Film screening in Herðubreið – cinema, 24:21 min.
Luke Fowler’s films dwell on potentiality: what might be, what might have been, what might still be if the world were to turn in a different direction?
But film time runs in many directions, as do arguments. Film made only recently can be easily confused with the archival vintage of washed-out or saturated tones and blurred edges.
Only the disjunction between sounds that live close within the ear and rich voices from a fading past distinguish archive from present.
Gradually the pieces converge: our nostalgia for ancient folkways, traditional song and the romance of freedom, all undercut by scientific rationalism and the pressures of normativity bringing law to bear on lives resistant to conformity.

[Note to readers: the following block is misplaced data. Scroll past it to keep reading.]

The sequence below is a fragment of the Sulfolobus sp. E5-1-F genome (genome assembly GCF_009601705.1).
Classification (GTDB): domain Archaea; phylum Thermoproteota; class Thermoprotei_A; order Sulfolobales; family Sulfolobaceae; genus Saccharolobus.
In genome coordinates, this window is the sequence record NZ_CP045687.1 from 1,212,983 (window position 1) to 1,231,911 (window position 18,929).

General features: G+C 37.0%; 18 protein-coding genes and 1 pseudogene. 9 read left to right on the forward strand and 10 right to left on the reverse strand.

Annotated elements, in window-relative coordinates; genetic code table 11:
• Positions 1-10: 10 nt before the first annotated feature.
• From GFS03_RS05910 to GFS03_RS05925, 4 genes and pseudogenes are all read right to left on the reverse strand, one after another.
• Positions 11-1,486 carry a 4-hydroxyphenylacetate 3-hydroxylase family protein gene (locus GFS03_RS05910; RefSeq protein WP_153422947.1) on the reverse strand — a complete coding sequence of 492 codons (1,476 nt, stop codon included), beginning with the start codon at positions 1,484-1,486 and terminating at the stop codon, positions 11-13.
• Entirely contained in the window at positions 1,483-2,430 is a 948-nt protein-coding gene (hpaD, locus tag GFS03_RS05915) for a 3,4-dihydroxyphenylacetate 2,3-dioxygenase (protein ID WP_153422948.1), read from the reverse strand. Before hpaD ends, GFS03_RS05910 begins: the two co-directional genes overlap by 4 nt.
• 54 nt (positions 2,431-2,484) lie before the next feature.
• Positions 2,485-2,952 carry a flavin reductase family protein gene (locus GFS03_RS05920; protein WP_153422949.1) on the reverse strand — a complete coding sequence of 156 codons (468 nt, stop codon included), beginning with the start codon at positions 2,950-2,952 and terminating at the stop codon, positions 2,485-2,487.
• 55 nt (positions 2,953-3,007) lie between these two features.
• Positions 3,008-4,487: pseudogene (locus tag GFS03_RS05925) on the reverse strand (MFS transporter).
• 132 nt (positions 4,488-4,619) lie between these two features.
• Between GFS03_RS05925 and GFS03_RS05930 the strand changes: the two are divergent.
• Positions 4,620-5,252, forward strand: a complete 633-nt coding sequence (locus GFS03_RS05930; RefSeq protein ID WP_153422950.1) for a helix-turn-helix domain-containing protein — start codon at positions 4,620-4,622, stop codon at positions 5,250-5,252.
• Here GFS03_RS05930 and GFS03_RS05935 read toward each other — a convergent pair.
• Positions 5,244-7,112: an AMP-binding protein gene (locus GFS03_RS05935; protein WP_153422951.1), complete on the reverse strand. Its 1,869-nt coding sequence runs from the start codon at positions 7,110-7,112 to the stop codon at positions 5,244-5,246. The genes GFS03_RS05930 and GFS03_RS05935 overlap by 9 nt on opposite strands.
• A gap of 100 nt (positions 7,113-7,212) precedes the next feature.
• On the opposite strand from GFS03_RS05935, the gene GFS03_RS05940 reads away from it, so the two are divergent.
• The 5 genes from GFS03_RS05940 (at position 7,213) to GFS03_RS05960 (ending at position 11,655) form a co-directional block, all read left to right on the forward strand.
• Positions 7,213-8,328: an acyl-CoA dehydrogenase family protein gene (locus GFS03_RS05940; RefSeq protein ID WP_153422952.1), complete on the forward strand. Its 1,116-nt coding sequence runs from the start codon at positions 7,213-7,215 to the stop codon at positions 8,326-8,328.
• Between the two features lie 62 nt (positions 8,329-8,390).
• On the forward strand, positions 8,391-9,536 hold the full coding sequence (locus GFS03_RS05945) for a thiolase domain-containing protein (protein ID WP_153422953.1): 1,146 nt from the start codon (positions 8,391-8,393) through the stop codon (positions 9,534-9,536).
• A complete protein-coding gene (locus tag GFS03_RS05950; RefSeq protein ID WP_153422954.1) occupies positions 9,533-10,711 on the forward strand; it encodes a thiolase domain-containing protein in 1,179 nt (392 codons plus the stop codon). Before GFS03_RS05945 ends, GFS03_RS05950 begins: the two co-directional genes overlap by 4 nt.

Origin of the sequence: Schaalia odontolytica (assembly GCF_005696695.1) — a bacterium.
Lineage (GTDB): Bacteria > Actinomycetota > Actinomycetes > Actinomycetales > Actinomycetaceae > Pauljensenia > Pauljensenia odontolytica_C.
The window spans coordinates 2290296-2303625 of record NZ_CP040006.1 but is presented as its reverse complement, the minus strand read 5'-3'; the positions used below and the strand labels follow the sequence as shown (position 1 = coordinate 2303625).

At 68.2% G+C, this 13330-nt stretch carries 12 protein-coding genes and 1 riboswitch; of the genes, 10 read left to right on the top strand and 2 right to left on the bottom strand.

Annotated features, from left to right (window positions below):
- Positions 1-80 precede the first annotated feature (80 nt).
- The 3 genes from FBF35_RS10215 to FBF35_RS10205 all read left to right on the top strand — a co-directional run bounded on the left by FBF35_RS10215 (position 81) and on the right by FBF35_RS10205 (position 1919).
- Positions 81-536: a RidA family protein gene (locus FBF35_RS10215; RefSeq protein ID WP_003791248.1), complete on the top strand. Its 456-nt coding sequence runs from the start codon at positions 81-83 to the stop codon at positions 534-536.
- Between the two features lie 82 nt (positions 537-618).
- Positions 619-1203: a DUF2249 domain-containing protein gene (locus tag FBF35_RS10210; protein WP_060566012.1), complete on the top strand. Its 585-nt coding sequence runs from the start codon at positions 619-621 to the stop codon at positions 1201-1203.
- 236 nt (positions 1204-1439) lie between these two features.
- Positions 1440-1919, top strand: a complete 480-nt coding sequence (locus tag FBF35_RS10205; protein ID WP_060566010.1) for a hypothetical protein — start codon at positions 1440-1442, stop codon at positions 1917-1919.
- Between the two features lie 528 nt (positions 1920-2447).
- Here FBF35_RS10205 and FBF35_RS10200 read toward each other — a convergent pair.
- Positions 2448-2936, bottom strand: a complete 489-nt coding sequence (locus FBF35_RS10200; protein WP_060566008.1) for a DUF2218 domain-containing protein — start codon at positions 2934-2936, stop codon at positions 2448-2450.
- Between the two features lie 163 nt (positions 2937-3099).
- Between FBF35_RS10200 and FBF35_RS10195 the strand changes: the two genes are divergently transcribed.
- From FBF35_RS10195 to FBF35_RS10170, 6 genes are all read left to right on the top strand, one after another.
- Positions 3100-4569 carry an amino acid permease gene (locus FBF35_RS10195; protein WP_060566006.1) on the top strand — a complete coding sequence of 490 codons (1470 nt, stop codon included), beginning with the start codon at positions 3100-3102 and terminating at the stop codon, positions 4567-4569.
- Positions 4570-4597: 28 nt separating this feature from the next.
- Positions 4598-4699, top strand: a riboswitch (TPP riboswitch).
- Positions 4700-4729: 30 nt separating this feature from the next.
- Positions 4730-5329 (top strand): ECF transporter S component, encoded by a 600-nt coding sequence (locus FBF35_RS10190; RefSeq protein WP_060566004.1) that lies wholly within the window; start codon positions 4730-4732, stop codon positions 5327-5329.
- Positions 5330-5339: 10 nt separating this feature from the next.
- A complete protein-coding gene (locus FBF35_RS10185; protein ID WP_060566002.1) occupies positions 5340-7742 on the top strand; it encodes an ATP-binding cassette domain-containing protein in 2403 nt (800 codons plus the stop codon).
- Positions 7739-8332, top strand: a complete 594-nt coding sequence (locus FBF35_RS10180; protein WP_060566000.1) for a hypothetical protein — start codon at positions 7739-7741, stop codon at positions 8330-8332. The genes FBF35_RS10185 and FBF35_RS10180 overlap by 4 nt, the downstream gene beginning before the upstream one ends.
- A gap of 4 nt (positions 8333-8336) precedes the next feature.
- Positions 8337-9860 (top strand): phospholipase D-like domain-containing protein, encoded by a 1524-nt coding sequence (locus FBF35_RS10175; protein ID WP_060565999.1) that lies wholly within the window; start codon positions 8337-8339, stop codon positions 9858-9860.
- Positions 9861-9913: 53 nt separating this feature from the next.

What is an archive if not a collection of letters to ourselves?
Luke Fowler (b. 1978, Glasgow) is an artist, filmmaker and musician based in Glasgow. His work explores the limits and conventions of biographical and documentary filmmaking, and has often been compared to the British Free Cinema of the 1950s. Working with archival footage, photography and sound, Fowler’s filmic montages create portraits of intriguing, counter cultural figures, including Scottish psychiatrist R. D. Laing and English composer Cornelius Cardew.
A part of the Assembly of the Hyperboreans
Photo Alan Dimmick